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Eur J Pharm Sci. 2005 Sep;26(1):26-38.

Biodistribution of 68Ga-labelled phosphodiester, phosphorothioate, and 2'-O-methyl phosphodiester oligonucleotides in normal rats.

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  • 1Uppsala Imanet, S-751 09 Uppsala, PO Box 967, Sweden. gabor.lendvai@uppsala.imanet.se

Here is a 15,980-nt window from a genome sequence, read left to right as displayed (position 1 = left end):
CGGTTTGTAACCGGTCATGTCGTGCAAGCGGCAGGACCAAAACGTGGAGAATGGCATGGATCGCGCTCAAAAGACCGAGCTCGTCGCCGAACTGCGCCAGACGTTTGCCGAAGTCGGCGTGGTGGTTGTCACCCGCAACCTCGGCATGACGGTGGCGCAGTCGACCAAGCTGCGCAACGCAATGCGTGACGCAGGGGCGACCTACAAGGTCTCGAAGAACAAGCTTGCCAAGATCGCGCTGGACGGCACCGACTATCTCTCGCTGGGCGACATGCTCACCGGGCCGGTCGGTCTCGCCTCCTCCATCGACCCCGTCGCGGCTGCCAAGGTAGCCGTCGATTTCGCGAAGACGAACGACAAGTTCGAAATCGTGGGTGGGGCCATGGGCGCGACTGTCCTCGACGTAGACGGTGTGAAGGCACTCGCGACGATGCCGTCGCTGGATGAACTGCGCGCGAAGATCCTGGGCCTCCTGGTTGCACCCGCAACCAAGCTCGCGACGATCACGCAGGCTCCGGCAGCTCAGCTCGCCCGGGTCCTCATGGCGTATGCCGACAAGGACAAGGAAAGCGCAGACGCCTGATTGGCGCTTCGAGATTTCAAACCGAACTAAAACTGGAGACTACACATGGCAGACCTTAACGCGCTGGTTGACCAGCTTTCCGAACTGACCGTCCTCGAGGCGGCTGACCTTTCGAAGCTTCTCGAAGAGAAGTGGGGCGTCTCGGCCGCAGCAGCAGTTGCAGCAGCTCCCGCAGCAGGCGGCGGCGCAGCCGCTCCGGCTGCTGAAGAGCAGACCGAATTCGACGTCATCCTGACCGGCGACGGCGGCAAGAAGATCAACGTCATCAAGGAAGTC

Antisense oligonucleotides may hybridise with high selectivity to mRNA sequences allowing monitoring of gene expression or inhibition of the manifestation of altered genes inducing diseases. As part of the development of positron emission tomography methods, 17-mer antisense phosphodiester (PO), phosphorothioate (PS) and 2'-O-methyl phosphodiester (OMe) oligonucleotides specific for point mutationally activated human K-ras oncogene were labelled with 68Ga radionuclide via a chelator coupled to the probe. Hybridisation in solution and non-denaturing polyacrylamide gel electrophoresis (PAGE) with a subsequent exposure of the gels was performed to verify the hybridisation ability after labelling. The biodistribution was studied in male Sprague-Dawley rats by injecting 2MBq of 68Ga-oligonucleotides via the tail vein and measuring the organ radioactivity concentration after 20, 60 and 120 min or using whole-body autoradiography with 10 MBq 68Ga-oligonucleotide and 20 min incubation time. Control experiments were performed with 68GaCl3 and 68Ga-chelator complex. The results revealed that 68Ga-labelling did not change the hybridisation abilities of the oligonucleotides. The biodistribution pattern depended on the nature of the oligonucleotide backbone. Bone marrow, kidney, liver, spleen and urinary bladder were the five organs of highest uptake with each oligonucleotide. The PO accumulated highly in the liver, whereas high kidney uptake dominated the PS and OMe patterns. Intact PS and OMe were detected in plasma samples taken 20 and 60 min after injection. This study supplies a base for the further development of 68Ga-labelled oligonucleotides as pharmacokinetic tools and a potential future use for in vivo imaging of gene expression.

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